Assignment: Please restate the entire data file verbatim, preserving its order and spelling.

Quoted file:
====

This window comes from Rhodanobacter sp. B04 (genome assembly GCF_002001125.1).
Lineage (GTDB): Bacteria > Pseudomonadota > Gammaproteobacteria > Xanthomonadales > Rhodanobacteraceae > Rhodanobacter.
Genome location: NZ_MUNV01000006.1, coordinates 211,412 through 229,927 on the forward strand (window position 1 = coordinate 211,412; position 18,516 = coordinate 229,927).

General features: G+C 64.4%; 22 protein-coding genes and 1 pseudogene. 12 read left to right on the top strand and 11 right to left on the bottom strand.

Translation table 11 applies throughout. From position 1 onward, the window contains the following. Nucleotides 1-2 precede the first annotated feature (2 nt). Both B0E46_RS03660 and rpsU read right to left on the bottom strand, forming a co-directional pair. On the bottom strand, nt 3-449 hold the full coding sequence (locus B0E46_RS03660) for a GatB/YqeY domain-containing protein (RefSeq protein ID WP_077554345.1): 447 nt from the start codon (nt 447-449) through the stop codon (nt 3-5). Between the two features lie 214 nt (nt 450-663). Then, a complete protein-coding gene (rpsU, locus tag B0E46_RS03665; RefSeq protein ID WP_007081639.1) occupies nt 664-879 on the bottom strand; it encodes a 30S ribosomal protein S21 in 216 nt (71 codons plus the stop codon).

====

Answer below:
This window comes from Rhodanobacter sp. B04 (genome assembly GCF_002001125.1).
Lineage (GTDB): Bacteria > Pseudomonadota > Gammaproteobacteria > Xanthomonadales > Rhodanobacteraceae > Rhodanobacter.
Genome location: NZ_MUNV01000006.1, coordinates 211,412 through 229,927 on the forward strand (window position 1 = coordinate 211,412; position 18,516 = coordinate 229,927).

General features: G+C 64.4%; 22 protein-coding genes and 1 pseudogene. 12 read left to right on the top strand and 11 right to left on the bottom strand.

Translation table 11 applies throughout. From position 1 onward, the window contains the following. Nucleotides 1-2 precede the first annotated feature (2 nt). Both B0E46_RS03660 and rpsU read right to left on the bottom strand, forming a co-directional pair. On the bottom strand, nt 3-449 hold the full coding sequence (locus B0E46_RS03660) for a GatB/YqeY domain-containing protein (RefSeq protein ID WP_077554345.1): 447 nt from the start codon (nt 447-449) through the stop codon (nt 3-5). Between the two features lie 214 nt (nt 450-663). Then, a complete protein-coding gene (rpsU, locus tag B0E46_RS03665; RefSeq protein ID WP_007081639.1) occupies nt 664-879 on the bottom strand; it encodes a 30S ribosomal protein S21 in 216 nt (71 codons plus the stop codon).